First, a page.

48. 48. III. Pedagogies and issues <ul><li>Teaching with virtual worlds and Web 2.0: more principles </li></ul><ul><li>Personalization </li></ul><ul><li>Relative ease of entry </li></ul>(Barbara Ganley)
  49. 49. III. Pedagogies and issues <ul><li>Social object pedagogies, virtual worlds and Web 2.0 </li></ul>(from Edugadget, http://www.edugadget.com/2005/05/07/flickr-creative-commons ) <ul><li>Annotate details </li></ul><ul><li>Remix (“Make it mine”) </li></ul>
  50. 50. III. Pedagogies and issues <ul><li>Teaching with the “net.gen”: </li></ul><ul><li>“ [S]tudents… write words on paper, yes— but… also compose words and images and create audio files on Web logs (blogs), in word processors, with video editors and Web editors and in e-mail and on presentation software and in instant messaging and on listservs and on bulletin boards… </li></ul>Kathleen Blake Yancey, &quot;Made Not Only in Words: Composition in a New Key.&quot; CCC 56.2 (2004):297-328.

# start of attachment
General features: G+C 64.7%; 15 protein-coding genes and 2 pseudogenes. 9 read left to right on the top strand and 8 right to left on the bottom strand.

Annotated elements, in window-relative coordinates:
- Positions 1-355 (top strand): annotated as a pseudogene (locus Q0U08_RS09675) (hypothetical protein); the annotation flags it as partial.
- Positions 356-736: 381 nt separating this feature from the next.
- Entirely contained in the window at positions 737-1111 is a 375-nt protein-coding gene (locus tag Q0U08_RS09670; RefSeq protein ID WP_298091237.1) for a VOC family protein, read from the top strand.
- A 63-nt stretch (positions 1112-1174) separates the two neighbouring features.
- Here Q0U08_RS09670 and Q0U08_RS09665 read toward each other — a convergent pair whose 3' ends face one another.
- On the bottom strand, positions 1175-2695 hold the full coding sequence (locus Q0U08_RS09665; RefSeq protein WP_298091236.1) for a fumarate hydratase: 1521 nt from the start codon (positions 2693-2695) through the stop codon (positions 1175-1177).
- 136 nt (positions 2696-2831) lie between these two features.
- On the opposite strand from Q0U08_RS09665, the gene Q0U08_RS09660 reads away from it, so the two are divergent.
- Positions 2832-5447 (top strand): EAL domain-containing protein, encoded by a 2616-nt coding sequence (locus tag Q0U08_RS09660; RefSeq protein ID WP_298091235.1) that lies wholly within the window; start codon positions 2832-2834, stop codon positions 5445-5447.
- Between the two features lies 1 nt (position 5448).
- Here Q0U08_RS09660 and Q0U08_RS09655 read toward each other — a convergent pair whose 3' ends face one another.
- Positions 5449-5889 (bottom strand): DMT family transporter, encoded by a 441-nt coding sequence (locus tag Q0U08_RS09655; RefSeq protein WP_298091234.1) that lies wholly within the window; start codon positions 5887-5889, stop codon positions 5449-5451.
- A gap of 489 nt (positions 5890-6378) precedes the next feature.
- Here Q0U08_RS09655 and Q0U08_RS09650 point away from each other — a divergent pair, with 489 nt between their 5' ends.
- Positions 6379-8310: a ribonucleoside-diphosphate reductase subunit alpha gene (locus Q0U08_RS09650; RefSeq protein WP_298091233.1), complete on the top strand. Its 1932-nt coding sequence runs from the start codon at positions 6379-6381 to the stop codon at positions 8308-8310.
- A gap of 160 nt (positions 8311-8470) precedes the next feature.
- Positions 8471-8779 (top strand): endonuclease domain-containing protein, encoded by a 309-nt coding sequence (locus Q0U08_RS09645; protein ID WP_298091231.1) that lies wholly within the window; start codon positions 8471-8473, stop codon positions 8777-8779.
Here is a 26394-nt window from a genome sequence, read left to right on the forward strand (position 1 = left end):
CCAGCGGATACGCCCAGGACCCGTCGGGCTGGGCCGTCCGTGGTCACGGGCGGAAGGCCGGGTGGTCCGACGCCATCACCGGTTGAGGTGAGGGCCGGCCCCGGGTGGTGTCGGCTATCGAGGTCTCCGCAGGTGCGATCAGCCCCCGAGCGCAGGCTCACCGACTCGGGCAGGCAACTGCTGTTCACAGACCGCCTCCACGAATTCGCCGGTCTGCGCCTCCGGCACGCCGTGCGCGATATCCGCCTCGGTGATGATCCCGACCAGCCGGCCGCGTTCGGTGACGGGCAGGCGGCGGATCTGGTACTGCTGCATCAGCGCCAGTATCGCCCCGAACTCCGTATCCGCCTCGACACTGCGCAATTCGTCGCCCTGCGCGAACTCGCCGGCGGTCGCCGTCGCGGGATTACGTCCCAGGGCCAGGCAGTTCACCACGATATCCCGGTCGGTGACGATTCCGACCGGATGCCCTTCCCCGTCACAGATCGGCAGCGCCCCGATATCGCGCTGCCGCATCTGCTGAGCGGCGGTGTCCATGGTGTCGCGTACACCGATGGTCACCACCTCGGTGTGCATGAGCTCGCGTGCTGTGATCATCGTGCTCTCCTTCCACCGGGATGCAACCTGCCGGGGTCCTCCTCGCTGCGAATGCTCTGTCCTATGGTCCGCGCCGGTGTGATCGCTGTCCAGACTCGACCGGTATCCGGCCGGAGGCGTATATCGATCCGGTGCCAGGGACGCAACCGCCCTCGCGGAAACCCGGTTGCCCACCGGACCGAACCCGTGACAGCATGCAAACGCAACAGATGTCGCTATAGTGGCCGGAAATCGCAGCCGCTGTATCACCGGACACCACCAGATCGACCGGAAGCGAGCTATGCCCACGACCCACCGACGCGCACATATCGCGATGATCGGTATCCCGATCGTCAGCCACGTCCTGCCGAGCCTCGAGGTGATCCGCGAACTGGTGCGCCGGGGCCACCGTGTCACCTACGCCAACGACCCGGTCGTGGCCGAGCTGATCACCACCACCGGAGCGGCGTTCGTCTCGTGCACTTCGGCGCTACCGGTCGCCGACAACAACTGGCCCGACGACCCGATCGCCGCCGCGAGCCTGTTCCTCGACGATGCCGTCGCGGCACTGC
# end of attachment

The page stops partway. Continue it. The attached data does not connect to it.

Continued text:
51. 51. III. Pedagogies and issues <ul><li>Teaching with the “net.gen”: </li></ul><ul><li>“ — and no doubt in whatever genre will emerge in the next ten minutes </li></ul><ul><li>… Note that no one is making anyone do any of this writing.” </li></ul>Kathleen Blake Yancey, &quot;Made Not Only in Words: Composition in a New Key.&quot; CCC 56.2 (2004):297-328.
  52. 52. III. Pedagogies and issues <ul><li>Strategic choices: hosted or local </li></ul>
  53. 53. III. Pedagogies and issues <ul><li>Strategic choices: vendor or open source? </li></ul>(Open Croquet, 1999-present)
  54. 54. III. Pedagogies and issues <ul><li>Strategic choices: CMS involvement </li></ul>
  55. 55. III. Pedagogies and issues <ul><li>Strategic choices: CMS involvement </li></ul>(Sloodle project, http://www.sloodle.com)
  56. 56. III. Pedagogies and issues <ul><li>Web 2.0 </li></ul><ul><li>Limitations </li></ul><ul><li>Contrary to class safe space (Gary Kornblith) </li></ul><ul><li>Loss of individuality </li></ul><ul><li>Archival problems </li></ul><ul><li>Some responses </li></ul><ul><li>Can block comments and/or readers </li></ul><ul><li>Liberatory moment </li></ul><ul><li>Complement other practices </li></ul>
  57. 57. III. Pedagogies and issues <ul><li>Virtual worlds </li></ul><ul><li>Interoperability </li></ul><ul><li>-no standards body </li></ul><ul><li>-move content between platforms? </li></ul>(Rise of Nations, Microsoft Games)